"It wasn't the poverty or the helplessness that disturbed him; it was the thing he would see again and again during the days to come- in the empty windows of photography shops, in the frozen windows of the crowded teahouses where the city's unemployed passed the time playing cards, and in the city's empty snow-covered squares. These sights spoke of a strange and powerful loneliness. It was as if he were in a place that the whole world had forgotten, as if it were snowing at the end of the world."

Dates read: January 18-22, 2017

Rating: 6/10

Lists/Awards: 1001 Books You Must Read Before You Die (2012)

When someone asks me if I like the movie Goodfellas, I never know what to say. It's a well-directed, well-acted, well-told story, so I think it's a laudatory work of film and I admire its accomplishments. But I didn't actually enjoy watching it and I have no desire to do so again. It's one of those weird things that happens sometimes for media in all forms, for me. I'll find something to be a significant piece and worthy of praise, but that doesn't mean I always actually like it.

Orhan Pamuk's Snow falls into that weird, middle-ground territory for me. It's a well-crafted tale, rich with context and layers of meaning. But I didn't actually enjoy reading it all that much. From a third-person narrator point of view (we'll get to that later), Snow tells the story of Ka, a Turkish poet who has spent much of his adult life in political exile in Germany, newly returned to his home country for his mother's funeral. When he hears from an acquaintance that a beautiful former college classmate, Ipek, is freshly divorced, living in a border town called Kars, he finds himself a pretext to visit there to see her. The pretext is that there's been a recent wave of suicides among devout Muslim young women, who have been forbidden by government policy to wear their headscarves, and he's there to investigate.

The snow is already falling thickly when Ka arrives in Kars, and it ends up closing off the community over one long, turbulent weekend in which there are assassinations, coups, and police brutality. There are several storylines, all interwoven tightly: the community debate over headscarves, Ka's courtship of Ipek, Ka's suddenly rediscovered inspiration to write poetry, Ipek's relationship with her sister Kadife, both of their ties to a wanted terrorist, the poverty and desperation of the men in Kars, the hope and idealism of the boys at the Muslim high school. The theme of the tension between the West/secularism and the East/religion is pervasive, coloring all of the events of the novel.

Which turns out to be a story within a story, as we find out that the tale of Ka's time in Kars is being told by his friend "Orhan", based on Ka's own written recollections. It's a little bothersome that although the conceit is that the story is being told by a third party, the narrator seems omniscient more often than not, but it's not a dealbreaker. What is more bothersome is that there is none of the characters is particularly well-developed, or to me, identifiable. Ipek is the embodiment of the virgin/whore dichitomy, either idealized or compared to a porn star. The terrorist, Blue, is constantly described as compelling without much in the story to make the reader understand why. Even Ka, though he is the center of the narrative, remains at a frustrating remove. Like Turkey itself, he's neither completely Eastern nor completely Western and vacillates between the two. He doesn't know his own mind, and it makes him hard to get a hold of as a character.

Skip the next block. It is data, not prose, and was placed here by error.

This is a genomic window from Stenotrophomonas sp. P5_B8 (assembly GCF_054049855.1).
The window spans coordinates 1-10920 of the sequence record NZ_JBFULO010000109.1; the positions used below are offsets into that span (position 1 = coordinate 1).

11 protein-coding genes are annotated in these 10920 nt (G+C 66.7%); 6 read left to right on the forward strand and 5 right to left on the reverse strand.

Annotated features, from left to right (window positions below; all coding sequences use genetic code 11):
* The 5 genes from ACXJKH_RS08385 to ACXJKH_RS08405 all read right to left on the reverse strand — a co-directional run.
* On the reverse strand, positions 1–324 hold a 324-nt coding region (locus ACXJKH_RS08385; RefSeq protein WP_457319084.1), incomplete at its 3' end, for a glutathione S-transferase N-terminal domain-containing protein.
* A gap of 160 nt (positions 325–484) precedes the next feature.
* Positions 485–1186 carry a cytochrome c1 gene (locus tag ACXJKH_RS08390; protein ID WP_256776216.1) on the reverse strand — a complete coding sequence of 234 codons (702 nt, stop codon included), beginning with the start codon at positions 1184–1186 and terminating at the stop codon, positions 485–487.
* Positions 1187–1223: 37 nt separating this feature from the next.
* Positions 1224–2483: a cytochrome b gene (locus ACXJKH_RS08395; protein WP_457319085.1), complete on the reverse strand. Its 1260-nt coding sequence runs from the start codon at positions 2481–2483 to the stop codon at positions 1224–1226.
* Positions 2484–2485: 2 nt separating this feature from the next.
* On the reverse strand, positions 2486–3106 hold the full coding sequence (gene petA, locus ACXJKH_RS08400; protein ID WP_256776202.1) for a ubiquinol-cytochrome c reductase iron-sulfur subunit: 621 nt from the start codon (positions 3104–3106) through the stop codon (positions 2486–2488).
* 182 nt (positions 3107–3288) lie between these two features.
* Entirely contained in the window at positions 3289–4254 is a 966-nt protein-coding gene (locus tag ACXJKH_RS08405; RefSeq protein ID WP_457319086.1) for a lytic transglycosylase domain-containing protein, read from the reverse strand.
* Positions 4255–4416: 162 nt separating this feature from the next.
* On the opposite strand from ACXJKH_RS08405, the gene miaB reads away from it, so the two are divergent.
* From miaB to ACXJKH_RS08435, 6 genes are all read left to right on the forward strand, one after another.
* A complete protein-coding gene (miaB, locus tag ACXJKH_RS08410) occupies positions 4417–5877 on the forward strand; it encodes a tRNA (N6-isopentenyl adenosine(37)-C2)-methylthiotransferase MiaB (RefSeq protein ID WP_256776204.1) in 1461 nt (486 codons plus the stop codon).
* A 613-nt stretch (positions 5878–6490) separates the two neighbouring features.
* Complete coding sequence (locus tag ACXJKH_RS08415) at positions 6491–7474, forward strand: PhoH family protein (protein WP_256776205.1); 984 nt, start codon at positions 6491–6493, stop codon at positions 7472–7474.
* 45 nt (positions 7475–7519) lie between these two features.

But the writing and structure is lovely. It's a little snowglobe of a story, and effectively creates the air of emotional claustrophobia that anyone who's been stranded (by snow or flooding or ice) for a few days can understand. I'm not sure that the third-party narrator is as effective a device as it could be, but I got a wry, frustrated smile out of plot machinations that mean that we never actually get to read one of Ka's inspired lets us just imagine how great the poems must have been without putting Pamuk under pressure to write something magnificent. This was a book club selection, and proved divisive for the most part: there were several people who loved it and just as many who completely hated it, with only very few (like me) falling in between. I wouldn't necessarily recommend it based on my own experience of it, but maybe you'll completely love it like some of my book club friends?

Tell me, blog you read literature in translation often?

One year ago, I was reading: Housekeeping

Two years ago, I was reading: American Gods

Tuesday, March 6, 2018

Top Ten Tuesday: Favorite Book Quotes

Top Ten Tuesday is a weekly linkup of book bloggers hosted by That Artsy Reader Girl! This week, we're highlighting our favorite quotes from books. I love highlighting/dog-earing my books to remind me of pieces of writing I found particularly meaningful, so I enjoyed going back through some of my favorites and pulling out words I especially loved to share with y'all!

"Light of my life, fire of my loins. My sin, my soul." (Lolita)

This book is FULL of gorgeous writing. Hands-down the most beautifully written book I've ever read. But this part of the intro has always stuck with me.

"Something sick at the heart of the country had infected the girls. Our parents thought it had to do with our music, our godlessness, or the loosening of morals regarding sex we hadn't even had. Mr. Hedlie mentioned that fin-de-sicle Vienna witnessed a similar outbreak of suicides on the part of the young, and put the whole thing down to the misfortune of living in a dying empire. It had to do with the way the mail wasn't delivered on time, and how potholes never got fixed, or the thievery at City Hall, or the race riots, or the 801 fires set around the city on Devil's night." (The Virgin Suicides)

I re-read this book, one of my all-time favorites, recently for my book club, and this passage has always struck me as both representative of the quality of writing in this book as a whole as well as capturing something real about the downswing Detroit experienced.